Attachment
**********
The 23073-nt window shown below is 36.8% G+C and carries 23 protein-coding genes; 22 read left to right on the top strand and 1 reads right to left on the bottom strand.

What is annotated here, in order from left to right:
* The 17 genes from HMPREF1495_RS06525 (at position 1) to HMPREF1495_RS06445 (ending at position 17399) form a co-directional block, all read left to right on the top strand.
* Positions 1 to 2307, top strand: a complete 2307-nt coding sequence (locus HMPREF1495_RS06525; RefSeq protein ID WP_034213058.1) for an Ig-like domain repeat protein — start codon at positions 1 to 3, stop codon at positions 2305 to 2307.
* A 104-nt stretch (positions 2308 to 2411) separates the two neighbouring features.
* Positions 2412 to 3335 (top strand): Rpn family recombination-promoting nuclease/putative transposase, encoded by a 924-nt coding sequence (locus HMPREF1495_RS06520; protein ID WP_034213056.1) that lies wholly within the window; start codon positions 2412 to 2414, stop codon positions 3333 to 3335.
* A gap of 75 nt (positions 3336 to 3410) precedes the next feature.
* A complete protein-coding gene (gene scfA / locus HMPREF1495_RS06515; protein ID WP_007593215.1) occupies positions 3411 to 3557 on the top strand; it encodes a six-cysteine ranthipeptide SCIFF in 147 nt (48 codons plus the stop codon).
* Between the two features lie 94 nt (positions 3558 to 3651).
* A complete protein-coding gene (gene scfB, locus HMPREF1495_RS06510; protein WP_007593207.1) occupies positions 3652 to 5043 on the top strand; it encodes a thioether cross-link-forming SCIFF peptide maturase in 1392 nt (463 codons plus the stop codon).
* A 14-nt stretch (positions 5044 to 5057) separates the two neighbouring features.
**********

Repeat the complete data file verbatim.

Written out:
The 23073-nt window shown below is 36.8% G+C and carries 23 protein-coding genes; 22 read left to right on the top strand and 1 reads right to left on the bottom strand.

What is annotated here, in order from left to right:
* The 17 genes from HMPREF1495_RS06525 (at position 1) to HMPREF1495_RS06445 (ending at position 17399) form a co-directional block, all read left to right on the top strand.
* Positions 1 to 2307, top strand: a complete 2307-nt coding sequence (locus HMPREF1495_RS06525; RefSeq protein ID WP_034213058.1) for an Ig-like domain repeat protein — start codon at positions 1 to 3, stop codon at positions 2305 to 2307.
* A 104-nt stretch (positions 2308 to 2411) separates the two neighbouring features.
* Positions 2412 to 3335 (top strand): Rpn family recombination-promoting nuclease/putative transposase, encoded by a 924-nt coding sequence (locus HMPREF1495_RS06520; protein ID WP_034213056.1) that lies wholly within the window; start codon positions 2412 to 2414, stop codon positions 3333 to 3335.
* A gap of 75 nt (positions 3336 to 3410) precedes the next feature.
* A complete protein-coding gene (gene scfA / locus HMPREF1495_RS06515; protein ID WP_007593215.1) occupies positions 3411 to 3557 on the top strand; it encodes a six-cysteine ranthipeptide SCIFF in 147 nt (48 codons plus the stop codon).
* Between the two features lie 94 nt (positions 3558 to 3651).
* A complete protein-coding gene (gene scfB, locus HMPREF1495_RS06510; protein WP_007593207.1) occupies positions 3652 to 5043 on the top strand; it encodes a thioether cross-link-forming SCIFF peptide maturase in 1392 nt (463 codons plus the stop codon).
* A 14-nt stretch (positions 5044 to 5057) separates the two neighbouring features.